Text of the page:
Phytophthora ramorum Multilocus Genotyping Database

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About the Project

Phytophthora ramorum is considered to be an emerging pathogen that has received worldwide attention as the causal agent of Sudden Oak Death (SOD). This pathogen was simultaneously discovered in Europe on Rhododendron and Viburnum species (Werres et al., 2001) and in California on tanoak (Lithocarpus densiflorus) and coast live oak (Quercus agrifolia) (Rizzo et al., 2002). P. ramorum was formally described as a new species in 2001 (Werres et al., 2001). P. ramorum has received wide attention because (i) it has a large host range, (ii) causes severe mortality of tanoak and coast live oak in natural ecosystems, and (iii) affects many nursery hosts thus providing this pathogen a means of dispersal throughout the US. The host range currently includes over 41 plant species and continues to increase. Most importantly, nursery crops offer a very effective means of dispersing the pathogen across the country. This has happened twice with shipments of infected camellias from California that resulted in 1.6 million potentially infected plants detected in 175 infested sites in over 20 states (see APHIS SOD website). Once a nursery location is found to be infected with P. ramorum state and federal government agencies generally try to trace infection back to an infected nursery of origin, or, if shipments have been made, attempts to trace the infection forward to nursery or retail operations that received shipments from an infected site. This database provide timely information on distribution of genotypes found in North America that can facilitate dissection of migration pathways.

Database

Populations of P. ramorum are currently being characterized using multilocus microsatellite genotyping following protocols developed by Ivors et al. (2006), Prospero et al. (2007), and Garnica et al.(2006). This searchable database provides timely information on new finds of isolates placed in one of three clonal lineages. The database is searchable with the pull-down fields at the top of the database page. Maintenance and changes to the database are password protected.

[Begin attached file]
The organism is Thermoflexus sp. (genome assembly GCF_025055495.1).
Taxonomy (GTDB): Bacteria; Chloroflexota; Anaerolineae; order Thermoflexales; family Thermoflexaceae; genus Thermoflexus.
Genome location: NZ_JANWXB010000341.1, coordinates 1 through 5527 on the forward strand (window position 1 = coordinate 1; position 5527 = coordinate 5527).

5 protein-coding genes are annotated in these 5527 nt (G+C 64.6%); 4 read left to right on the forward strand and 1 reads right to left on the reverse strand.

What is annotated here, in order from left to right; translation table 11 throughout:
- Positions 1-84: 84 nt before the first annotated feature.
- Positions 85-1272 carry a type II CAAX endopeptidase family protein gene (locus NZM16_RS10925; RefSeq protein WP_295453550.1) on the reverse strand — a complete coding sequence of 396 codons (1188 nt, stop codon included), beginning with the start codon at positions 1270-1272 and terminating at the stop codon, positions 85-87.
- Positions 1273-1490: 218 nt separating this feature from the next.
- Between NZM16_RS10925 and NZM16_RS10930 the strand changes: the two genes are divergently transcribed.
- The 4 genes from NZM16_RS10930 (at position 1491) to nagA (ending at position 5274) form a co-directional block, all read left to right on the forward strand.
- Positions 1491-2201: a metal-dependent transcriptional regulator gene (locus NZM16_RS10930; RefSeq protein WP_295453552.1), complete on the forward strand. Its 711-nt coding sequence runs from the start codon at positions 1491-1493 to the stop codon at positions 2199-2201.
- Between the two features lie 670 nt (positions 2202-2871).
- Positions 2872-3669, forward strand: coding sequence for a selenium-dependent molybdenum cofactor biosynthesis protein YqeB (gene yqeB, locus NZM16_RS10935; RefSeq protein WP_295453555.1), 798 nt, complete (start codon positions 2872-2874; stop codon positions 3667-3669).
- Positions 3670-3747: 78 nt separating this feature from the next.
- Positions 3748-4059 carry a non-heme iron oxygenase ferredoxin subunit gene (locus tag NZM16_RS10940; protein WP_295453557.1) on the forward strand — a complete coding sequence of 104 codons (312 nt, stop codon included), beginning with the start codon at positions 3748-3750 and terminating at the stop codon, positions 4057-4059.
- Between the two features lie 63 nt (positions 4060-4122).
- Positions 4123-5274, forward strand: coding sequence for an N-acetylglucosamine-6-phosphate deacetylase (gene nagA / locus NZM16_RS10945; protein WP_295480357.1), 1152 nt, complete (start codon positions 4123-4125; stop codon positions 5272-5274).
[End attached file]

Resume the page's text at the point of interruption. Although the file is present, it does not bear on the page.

Funding

Major funding for this project is provided by grant 06-IA-045 awarded to NJ Grünwald and EM Hansen from the USFS PSW Sudden Oak Death call for proposals.

References

Garnica DP, Pinzon AM, Quesada-Ocampo LM, et al. (2006) Survey and analysis of microsatellites from transcript sequences in Phytophthora species: frequency, distribution, and potential as markers for the phylum Oomycota. BMC Genomics 7, 245.

Ivors K, Garbelotto M, Vries IDE, et al. (2006) Microsatellite markers identify three lineages of Phytophthora ramorum in US nurseries, yet single lineages in US forest and European nursery populations. Molecular Ecology 15, 1493-1505.

Prospero S, Hansen EM, Grünwald NJ, Winton LM (2007) Population structure of the sudden oak death pathogen Phytophthora ramorum in Oregon from 2001 to 2004. Molecular Ecology, in press.

Rizzo DM, Garbelotto M, Davidson JM, Slaughter GW, Koike ST (2002) Phytophthora ramorum as the cause of extensive mortality of Quercus spp. and Lithocarpus densiflorus in California. Plant Disease 86, 205-214

Werres S, Marwitz R, Veld W, et al. (2001) Phytophthora ramorum sp. nov., a new pathogen on Rhododendron and Viburnum. Mycological Research 105, 1155-1165.


For questions or to suggest improvements, please e-mail grunwaln <at> science.oregonstate.edu.

Last Updated:  June 26, 2007